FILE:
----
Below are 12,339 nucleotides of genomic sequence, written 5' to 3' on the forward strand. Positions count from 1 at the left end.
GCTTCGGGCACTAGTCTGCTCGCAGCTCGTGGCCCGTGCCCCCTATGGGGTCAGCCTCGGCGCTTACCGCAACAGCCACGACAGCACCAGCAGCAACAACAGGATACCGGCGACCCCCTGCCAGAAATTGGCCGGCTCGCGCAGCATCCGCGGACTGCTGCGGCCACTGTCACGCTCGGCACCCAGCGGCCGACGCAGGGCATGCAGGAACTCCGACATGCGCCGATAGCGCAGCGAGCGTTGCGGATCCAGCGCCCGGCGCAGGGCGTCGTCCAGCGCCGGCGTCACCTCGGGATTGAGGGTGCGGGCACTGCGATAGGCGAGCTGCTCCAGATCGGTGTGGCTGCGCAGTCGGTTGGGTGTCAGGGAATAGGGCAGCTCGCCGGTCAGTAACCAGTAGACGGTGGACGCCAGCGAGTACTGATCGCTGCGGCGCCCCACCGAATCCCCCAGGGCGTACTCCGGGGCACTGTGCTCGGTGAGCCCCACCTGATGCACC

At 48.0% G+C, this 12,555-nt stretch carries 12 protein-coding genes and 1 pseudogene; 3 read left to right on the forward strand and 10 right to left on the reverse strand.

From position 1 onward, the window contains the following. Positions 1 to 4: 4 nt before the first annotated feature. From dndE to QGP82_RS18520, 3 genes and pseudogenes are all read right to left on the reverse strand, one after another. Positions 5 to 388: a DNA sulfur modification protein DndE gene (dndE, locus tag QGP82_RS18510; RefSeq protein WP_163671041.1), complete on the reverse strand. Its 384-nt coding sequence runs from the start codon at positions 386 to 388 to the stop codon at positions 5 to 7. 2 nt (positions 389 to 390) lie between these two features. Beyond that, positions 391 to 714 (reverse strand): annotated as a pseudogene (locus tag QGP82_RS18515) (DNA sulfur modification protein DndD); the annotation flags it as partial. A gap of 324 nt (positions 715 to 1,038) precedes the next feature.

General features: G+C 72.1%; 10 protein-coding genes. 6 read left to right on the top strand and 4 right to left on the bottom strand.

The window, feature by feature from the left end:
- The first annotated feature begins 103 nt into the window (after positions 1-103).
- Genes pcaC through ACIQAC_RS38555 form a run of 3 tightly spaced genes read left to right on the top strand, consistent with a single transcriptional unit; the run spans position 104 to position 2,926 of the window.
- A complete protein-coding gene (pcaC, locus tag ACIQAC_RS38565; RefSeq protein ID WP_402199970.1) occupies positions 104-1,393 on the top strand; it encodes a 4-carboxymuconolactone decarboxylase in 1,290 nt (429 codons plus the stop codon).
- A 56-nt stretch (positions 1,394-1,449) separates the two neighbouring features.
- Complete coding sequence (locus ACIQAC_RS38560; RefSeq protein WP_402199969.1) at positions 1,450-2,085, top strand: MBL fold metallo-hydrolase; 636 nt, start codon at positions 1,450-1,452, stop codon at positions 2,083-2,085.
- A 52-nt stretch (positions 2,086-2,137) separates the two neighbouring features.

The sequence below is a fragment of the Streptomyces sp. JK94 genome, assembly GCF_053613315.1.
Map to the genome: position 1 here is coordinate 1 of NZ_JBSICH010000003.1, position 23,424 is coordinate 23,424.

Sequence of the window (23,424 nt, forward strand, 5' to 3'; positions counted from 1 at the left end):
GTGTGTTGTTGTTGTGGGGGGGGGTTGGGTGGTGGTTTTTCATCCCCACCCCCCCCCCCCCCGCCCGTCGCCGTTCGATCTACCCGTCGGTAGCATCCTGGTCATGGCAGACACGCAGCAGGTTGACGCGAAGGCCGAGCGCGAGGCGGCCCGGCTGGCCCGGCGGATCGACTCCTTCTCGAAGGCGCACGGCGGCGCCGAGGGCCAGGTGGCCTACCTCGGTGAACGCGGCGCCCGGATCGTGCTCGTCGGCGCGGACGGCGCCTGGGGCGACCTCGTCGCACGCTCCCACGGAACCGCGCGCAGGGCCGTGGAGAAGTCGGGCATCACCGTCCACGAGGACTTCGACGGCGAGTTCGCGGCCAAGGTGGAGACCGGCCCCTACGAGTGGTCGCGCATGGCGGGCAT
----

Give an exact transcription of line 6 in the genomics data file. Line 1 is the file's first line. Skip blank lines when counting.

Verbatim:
The window, feature by feature from the left end: